1. Yoast SEO and Open Graph Tags

If you’re using Yoast SEO, you already have a way to quickly add Open Graph tags to WordPress. It’s easy to add tags for both your homepage and individual posts. Here’s how:

To enable Facebook “og” tags and set your default image, you just need to go to SEO → Social. Then click on the Facebook tab and make sure the feature is enabled. You should also specify a default image, which will only be used if your post/page doesn’t include any images:

wordpress-facebook-open-graph3

Then, you can set Open Graph meta tags for posts and pages by scrolling to the Yoast meta box below the WordPress Editor and clicking on the social icon (marked below):

wordpress-facebook-open-graph4

By default, Yoast will pull these values from your post title/meta description. But you can always customize them if you’d like.

2. All in One SEO Pack

If you’re using All in One SEO Pack, it’s just as easy to add Open Graph tags. You just need to activate the Social Meta feature in the Feature Manager:

wordpress-facebook-open-graph5

Then, just like with Yoast SEO, you can specify information for each post/page.

3. WP Facebook Open Graph protocol

wordpress-facebook-open-graph6

If you’re not using Yoast SEO, All in One SEO Pack, or another SEO plugin which supports Facebook meta tags, you can turn to WP Facebook Open Graph protocol for a nice lightweight solution.

The plugin works mainly in the background - it will create Open Graph tags based on your post title, featured image, etc.

Taking it Further with Twitter Cards Meta Tags

I focused on Facebook in this post, but these types of social meta tags are not unique to Facebook. You can also use them for Twitter and some other social networks. All the same principles apply, and if you’re using Yoast SEO or All in One SEO Pack it’s just as easy to set up the meta information for Twitter cards as it is Facebook Open Graph tags.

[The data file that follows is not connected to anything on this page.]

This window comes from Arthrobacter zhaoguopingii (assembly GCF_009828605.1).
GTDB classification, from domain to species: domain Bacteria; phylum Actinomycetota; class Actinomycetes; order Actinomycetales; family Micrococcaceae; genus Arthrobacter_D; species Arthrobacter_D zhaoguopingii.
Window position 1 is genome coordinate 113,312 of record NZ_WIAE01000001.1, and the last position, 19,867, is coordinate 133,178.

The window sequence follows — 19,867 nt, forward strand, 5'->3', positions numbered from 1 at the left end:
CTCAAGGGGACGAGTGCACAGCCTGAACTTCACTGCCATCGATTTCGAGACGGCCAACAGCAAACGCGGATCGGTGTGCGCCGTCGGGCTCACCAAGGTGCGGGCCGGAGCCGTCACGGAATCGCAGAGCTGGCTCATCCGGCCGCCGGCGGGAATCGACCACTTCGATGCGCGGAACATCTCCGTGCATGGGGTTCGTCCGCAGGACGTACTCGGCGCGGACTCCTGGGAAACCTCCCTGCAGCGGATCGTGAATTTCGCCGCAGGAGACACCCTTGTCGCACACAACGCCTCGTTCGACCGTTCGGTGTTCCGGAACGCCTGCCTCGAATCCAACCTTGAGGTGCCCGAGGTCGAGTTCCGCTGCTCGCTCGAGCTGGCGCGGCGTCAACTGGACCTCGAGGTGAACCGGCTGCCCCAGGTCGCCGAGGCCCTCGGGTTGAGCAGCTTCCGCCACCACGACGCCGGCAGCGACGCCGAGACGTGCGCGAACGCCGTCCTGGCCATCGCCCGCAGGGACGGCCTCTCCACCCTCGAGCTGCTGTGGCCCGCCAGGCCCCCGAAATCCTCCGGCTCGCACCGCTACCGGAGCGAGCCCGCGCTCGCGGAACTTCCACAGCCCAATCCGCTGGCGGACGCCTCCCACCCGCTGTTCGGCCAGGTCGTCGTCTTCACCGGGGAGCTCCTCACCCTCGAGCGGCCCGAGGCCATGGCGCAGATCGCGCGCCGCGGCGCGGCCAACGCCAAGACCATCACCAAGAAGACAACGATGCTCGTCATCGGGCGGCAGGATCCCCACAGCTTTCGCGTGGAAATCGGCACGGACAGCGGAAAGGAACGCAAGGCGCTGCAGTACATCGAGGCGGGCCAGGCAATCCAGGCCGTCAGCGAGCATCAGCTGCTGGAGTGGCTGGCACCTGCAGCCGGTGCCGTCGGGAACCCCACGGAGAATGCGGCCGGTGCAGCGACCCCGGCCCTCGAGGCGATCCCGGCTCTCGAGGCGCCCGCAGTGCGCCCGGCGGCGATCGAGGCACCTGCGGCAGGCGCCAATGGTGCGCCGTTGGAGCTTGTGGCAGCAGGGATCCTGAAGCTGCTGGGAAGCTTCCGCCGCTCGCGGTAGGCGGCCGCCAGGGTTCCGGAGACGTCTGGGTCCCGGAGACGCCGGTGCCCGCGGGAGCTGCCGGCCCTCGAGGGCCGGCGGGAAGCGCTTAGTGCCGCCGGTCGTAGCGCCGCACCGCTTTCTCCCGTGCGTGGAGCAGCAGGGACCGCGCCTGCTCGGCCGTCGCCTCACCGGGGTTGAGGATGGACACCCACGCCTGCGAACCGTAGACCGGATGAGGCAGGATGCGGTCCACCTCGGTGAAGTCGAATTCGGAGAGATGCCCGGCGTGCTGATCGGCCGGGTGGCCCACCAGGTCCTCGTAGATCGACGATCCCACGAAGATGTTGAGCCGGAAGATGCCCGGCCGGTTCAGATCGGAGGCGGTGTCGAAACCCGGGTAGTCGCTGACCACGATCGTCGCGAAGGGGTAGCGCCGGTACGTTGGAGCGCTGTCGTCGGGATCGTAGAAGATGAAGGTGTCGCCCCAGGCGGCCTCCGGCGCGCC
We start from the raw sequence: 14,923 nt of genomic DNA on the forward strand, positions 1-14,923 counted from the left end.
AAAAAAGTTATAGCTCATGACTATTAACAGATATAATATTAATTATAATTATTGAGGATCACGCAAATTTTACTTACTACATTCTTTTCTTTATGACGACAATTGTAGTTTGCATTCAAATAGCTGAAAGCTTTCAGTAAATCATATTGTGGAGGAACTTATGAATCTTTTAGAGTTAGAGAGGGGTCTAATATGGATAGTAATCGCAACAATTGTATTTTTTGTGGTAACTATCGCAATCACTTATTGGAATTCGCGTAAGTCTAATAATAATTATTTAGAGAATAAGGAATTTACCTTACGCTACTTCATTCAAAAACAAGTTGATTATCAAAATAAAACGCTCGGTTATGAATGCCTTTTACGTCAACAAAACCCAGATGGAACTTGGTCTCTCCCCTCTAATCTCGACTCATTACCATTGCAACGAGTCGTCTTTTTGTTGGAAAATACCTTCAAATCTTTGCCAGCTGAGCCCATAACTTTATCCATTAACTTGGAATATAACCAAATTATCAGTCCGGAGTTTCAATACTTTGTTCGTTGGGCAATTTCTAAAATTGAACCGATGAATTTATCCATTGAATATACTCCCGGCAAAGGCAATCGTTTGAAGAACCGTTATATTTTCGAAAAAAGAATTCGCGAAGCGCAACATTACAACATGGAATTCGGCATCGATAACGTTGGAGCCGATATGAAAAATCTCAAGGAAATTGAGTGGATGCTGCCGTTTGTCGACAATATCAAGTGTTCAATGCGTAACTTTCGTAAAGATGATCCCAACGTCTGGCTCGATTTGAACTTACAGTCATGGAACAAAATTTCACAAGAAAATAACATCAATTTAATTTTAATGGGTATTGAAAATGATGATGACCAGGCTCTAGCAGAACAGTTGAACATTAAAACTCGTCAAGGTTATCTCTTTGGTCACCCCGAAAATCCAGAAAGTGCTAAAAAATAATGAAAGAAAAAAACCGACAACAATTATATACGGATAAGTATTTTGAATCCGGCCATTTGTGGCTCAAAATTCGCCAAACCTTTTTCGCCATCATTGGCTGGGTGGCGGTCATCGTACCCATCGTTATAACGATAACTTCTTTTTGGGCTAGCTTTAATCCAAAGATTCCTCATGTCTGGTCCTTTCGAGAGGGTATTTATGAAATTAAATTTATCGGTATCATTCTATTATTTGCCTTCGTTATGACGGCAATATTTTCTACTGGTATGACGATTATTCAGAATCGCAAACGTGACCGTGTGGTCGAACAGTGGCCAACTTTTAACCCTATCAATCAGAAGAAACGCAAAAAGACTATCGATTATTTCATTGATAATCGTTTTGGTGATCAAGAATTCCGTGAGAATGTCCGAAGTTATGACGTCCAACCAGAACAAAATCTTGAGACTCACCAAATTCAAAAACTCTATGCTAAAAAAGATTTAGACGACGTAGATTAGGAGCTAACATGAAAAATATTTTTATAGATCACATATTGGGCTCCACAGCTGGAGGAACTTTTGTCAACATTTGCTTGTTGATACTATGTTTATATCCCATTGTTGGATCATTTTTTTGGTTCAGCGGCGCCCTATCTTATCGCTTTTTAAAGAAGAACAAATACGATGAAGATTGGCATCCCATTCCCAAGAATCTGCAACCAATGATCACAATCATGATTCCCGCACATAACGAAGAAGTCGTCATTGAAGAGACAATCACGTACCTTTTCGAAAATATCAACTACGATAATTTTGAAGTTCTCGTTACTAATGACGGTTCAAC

For example, here’s what the Twitter card looks like when you Tweet a link to the wplift homepage:

wordpress-facebook-open-graph7

Again, this is all set by data Daan controls in the wplift source code:

wordpress-facebook-open-graph8

It’s not magic, folks. It’s social meta tags!

Final Thoughts

Facebook Open Graph tags are one of those low hanging marketing fruits you should always implement. They really don’t take much time at all after you activate a plugin.

I mean, you only need to think about them if you want to customize the tags. If you’re ok with a plugin automatically pulling from your post title, meta description, and featured image, you can pretty much set it and forget it.

One thing that I think is worth doing is paying a professional or using a tool like Canva to design a custom default image for sharing. That way, you can always maximize your social engagement even if one of your posts doesn’t have an image.

Now, over to you. What’s your strategy for Facebook Open Graph tags? Do you set custom tags for every post or just let a plugin handle it?

Colin Newcomer is a freelance writer and long-time Internet marketer. He specializes in digital marketing, WordPress and B2B writing. He lives a life of danger, riding a scooter through the chaos of Hanoi. You can also follow his travel blog.